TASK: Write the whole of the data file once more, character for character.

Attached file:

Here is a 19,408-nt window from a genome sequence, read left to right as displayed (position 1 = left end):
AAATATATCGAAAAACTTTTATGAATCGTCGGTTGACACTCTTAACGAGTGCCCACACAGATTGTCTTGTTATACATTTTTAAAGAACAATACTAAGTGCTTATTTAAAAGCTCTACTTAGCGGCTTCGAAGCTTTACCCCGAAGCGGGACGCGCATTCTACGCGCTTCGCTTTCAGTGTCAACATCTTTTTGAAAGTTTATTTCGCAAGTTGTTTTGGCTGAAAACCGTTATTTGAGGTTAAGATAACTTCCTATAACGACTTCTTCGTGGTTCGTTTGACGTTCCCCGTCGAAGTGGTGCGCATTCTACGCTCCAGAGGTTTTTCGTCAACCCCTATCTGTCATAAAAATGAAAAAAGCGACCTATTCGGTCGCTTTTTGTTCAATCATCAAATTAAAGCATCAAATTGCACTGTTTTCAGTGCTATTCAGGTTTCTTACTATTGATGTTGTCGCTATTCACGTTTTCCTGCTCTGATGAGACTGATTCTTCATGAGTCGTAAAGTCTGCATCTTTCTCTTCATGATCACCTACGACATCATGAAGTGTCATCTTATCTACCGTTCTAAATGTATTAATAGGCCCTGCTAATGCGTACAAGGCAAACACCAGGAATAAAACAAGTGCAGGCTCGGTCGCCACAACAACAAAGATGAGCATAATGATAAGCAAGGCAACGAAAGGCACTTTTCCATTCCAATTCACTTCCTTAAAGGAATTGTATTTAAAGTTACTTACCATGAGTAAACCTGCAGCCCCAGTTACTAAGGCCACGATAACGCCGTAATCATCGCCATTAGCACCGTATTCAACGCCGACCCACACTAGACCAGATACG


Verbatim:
Here is a 19,408-nt window from a genome sequence, read left to right as displayed (position 1 = left end):
AAATATATCGAAAAACTTTTATGAATCGTCGGTTGACACTCTTAACGAGTGCCCACACAGATTGTCTTGTTATACATTTTTAAAGAACAATACTAAGTGCTTATTTAAAAGCTCTACTTAGCGGCTTCGAAGCTTTACCCCGAAGCGGGACGCGCATTCTACGCGCTTCGCTTTCAGTGTCAACATCTTTTTGAAAGTTTATTTCGCAAGTTGTTTTGGCTGAAAACCGTTATTTGAGGTTAAGATAACTTCCTATAACGACTTCTTCGTGGTTCGTTTGACGTTCCCCGTCGAAGTGGTGCGCATTCTACGCTCCAGAGGTTTTTCGTCAACCCCTATCTGTCATAAAAATGAAAAAAGCGACCTATTCGGTCGCTTTTTGTTCAATCATCAAATTAAAGCATCAAATTGCACTGTTTTCAGTGCTATTCAGGTTTCTTACTATTGATGTTGTCGCTATTCACGTTTTCCTGCTCTGATGAGACTGATTCTTCATGAGTCGTAAAGTCTGCATCTTTCTCTTCATGATCACCTACGACATCATGAAGTGTCATCTTATCTACCGTTCTAAATGTATTAATAGGCCCTGCTAATGCGTACAAGGCAAACACCAGGAATAAAACAAGTGCAGGCTCGGTCGCCACAACAACAAAGATGAGCATAATGATAAGCAAGGCAACGAAAGGCACTTTTCCATTCCAATTCACTTCCTTAAAGGAATTGTATTTAAAGTTACTTACCATGAGTAAACCTGCAGCCCCAGTTACTAAGGCCACGATAACGCCGTAATCATCGCCATTAGCACCGTATTCAACGCCGACCCACACTAGACCAGATACG